Open a Pool – Starting the System

    Published: 06-16-2009
    Views: 43,715
    Pool Installation expert Jonathan Broga demonstrates how to start a pool system.

    Jonathan Broga: Hi, I am Jonathan Broga with Potomac Pool Service. Today, I am showing you how to open your pool for the season. Right now, we are going to start the system. It's ready to go with plugs in it. The plugs are out of the pool. It's time to fill-up the pump, adjust the valves accordingly, get it started.

    There are two considerations when you're getting ready to prime your system and actually pressurize it. One is you're going to be sucking in dirty water that's been sitting in the bottom of your pipes or in the bottom of your pool all winter and it'll be nice not to put that right into your fresh filter that was backwash last winter.

    The second thing, or not even to return it to the pool either, we'd like to get rid of it. So we're going to adjust this valve accordingly. With this multi-port valve, we're going to adjust it to Waste. With the system set to Waste, we'll suck the dirty, wormy water out of the bottom of your main drain and blow it right out the backwash line without going into your filter and without going back to the pool you're hoping to swim in.

    Before you turn a pool system on, you will always want to know where the water is actually going. In our case, we're sending it to Waste. However, your system may not have that or once we're done with Waste, we're going to actually filter the water and return it to the pool. In that case, you absolutely have to understand where the water is going and give it a place to go.

    Your valves on the return side of your system may be, in fact, closed from winterization, which means the water would have nowhere to go and it would find a way out. So you need to check your return side valves and make sure they are open. I'd open them all. Make sure they are as least resistant as possible going back to the system when you first started.

    This pool has valves with actuators on them, that require electricity to turn. So I am going to turn the breakers on to our system, so that I can move this valve. If you are turning the power onto your system at this point for a similar need, make sure you understand what you are turning on. Don't turn on anything that you are not ready for live electricity be flowing through.

    Now we're going to prime the system. This system will not run on air, it needs water to get started. So we're going to fill the hair and lint strainer basket. Additionally, this system is a couple of feet above the pool water level, which means it's going to be hard for the system to catch prime and we'll probably have to try a few times. You will start by filling up the hair and lint strainer basket with water.

    In this case, I have arranged the valves in such a way that the water doesn't simply flow back downhill to the pool. I am going to trap this pipe full of water, start the system, open the valves. I am going to have to repeat that process several times most likely to get this system running.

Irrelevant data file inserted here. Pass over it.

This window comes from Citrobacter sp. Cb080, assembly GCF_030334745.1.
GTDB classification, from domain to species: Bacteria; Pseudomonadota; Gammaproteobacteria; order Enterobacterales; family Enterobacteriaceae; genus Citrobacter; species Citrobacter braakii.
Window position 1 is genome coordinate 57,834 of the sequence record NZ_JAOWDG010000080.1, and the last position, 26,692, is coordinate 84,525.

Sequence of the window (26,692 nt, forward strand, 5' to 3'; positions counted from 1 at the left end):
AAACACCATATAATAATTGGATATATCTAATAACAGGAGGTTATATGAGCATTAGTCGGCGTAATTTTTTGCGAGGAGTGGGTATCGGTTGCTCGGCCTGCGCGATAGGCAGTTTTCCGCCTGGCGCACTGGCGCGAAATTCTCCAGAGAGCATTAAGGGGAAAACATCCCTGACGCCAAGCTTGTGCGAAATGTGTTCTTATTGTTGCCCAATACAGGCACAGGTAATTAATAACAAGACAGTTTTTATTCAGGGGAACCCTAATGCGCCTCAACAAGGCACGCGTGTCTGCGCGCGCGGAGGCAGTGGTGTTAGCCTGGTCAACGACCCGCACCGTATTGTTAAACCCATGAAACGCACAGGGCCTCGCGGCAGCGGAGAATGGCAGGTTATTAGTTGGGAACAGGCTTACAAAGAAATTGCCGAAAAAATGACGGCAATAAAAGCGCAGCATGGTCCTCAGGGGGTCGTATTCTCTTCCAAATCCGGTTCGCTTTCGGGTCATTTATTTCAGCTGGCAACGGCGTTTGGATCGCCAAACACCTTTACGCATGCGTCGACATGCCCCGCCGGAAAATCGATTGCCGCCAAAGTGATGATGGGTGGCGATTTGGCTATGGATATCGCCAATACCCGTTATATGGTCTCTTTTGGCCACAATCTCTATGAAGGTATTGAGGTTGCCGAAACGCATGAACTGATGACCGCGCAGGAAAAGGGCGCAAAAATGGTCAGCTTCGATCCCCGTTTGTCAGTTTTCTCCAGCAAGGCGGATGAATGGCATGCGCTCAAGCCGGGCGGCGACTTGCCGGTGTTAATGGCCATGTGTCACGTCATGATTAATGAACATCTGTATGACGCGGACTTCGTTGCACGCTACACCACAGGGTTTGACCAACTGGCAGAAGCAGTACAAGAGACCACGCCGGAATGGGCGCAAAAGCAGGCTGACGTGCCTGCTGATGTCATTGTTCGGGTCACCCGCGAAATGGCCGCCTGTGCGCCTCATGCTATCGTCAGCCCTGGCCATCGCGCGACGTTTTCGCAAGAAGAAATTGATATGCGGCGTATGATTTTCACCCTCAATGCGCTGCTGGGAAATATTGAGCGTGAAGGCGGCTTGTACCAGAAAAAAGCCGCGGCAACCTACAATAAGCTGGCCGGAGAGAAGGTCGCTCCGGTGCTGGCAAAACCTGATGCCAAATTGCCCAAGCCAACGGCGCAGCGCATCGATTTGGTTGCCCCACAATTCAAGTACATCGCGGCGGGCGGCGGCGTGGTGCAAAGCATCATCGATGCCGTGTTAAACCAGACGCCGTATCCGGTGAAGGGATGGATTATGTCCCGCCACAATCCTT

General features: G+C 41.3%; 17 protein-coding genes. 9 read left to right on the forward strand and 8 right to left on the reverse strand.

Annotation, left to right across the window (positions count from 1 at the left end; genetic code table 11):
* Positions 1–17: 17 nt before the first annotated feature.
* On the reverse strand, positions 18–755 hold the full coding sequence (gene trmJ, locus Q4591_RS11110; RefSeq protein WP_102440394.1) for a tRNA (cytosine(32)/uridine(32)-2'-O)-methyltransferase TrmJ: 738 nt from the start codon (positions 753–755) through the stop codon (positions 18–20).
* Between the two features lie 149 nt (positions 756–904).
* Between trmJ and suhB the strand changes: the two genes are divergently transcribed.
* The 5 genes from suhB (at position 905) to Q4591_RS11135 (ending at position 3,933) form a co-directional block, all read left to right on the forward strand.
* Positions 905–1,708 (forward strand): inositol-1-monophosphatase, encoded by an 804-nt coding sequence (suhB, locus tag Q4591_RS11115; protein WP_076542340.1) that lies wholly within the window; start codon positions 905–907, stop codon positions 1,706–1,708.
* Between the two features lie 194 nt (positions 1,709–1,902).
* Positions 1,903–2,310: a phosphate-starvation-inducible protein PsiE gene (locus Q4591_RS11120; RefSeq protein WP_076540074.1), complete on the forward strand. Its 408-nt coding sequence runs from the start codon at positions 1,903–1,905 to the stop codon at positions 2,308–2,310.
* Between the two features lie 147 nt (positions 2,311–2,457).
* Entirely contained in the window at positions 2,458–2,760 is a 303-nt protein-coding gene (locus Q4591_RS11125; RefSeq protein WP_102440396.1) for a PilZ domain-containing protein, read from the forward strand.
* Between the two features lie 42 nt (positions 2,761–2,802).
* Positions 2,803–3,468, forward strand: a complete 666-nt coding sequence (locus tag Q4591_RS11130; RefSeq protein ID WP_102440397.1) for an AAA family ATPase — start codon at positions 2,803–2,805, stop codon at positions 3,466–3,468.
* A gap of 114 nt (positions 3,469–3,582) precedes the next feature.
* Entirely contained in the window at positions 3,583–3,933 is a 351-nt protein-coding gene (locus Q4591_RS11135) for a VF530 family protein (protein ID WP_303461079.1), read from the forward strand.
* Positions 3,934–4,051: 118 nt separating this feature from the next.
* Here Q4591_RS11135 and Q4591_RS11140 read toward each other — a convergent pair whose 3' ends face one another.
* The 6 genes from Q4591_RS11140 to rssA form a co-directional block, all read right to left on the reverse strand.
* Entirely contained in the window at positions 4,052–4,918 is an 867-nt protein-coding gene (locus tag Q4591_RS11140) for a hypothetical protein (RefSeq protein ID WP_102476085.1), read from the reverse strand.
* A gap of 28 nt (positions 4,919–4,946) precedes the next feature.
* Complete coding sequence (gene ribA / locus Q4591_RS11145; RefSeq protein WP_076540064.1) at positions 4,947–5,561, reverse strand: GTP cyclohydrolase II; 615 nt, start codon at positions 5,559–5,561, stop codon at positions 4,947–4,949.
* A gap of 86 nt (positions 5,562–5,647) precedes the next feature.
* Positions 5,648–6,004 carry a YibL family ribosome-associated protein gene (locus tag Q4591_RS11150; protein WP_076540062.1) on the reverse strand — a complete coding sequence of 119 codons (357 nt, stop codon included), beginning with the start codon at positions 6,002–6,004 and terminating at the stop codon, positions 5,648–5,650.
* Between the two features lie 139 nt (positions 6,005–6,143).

In this case, we are in luck. It primed on the first try from the spa main drain. It's pulling water out of the bottom of the spa, running it through a multi-port and out our waste pipe. This system is now running. Once we have the water running up through the spa pipe and we know that pipe is primed, we can open the main drain pipe. Air will initially come out of that pipe, but eventually the pump should prime itself again filling this pipe with water. Then we'll repeat the process for the deep skimmer and the shallow skimmer, until the whole section inside of the system has been primed with water.

    If you ever lose prime by opening a valve and allowing air into the system, the easiest thing to do is go back to the last known workable configuration, close the valve you have just opened, allow the system to catch prime again, as it's doing now and try that valve again.

    Open it a bit slower the next attempt, so that it doesn't get one big large pocket of air all at once. In this case, I have opened, closed, open, close. I will keep working the system until I purge the air. Now we have our two main drains running purely on water. We're going to try and prime the skimmers, same back and forth type of battle, until all the air is out.

    Now that the system has been primed running to Waste, we can turn it off, switch the valve to Filter. Meaning, we are actually going to direct the water through the filter now. When doing that, read the warning labels on your filter. Make sure that your pressure release valve is open. We want this pressurized air to flow out of the system. This lid can pop-off of the filter with tremendous force. Don't have your head over it, while you are starting the system up. Keep your air valves open.

    Final thought when moving valves and priming the system. Whenever you are going to change your valve of any sort, its generally a good rule to turn off your pump. If you have any questions about what valve you are turning or why you are turning it, always turn off your pump first, then make the adjustments. Finally, before you turn it back on, confirm that your water has a place to go.

    So that's what it takes to get a system up and running. Next, we're going to clean the water.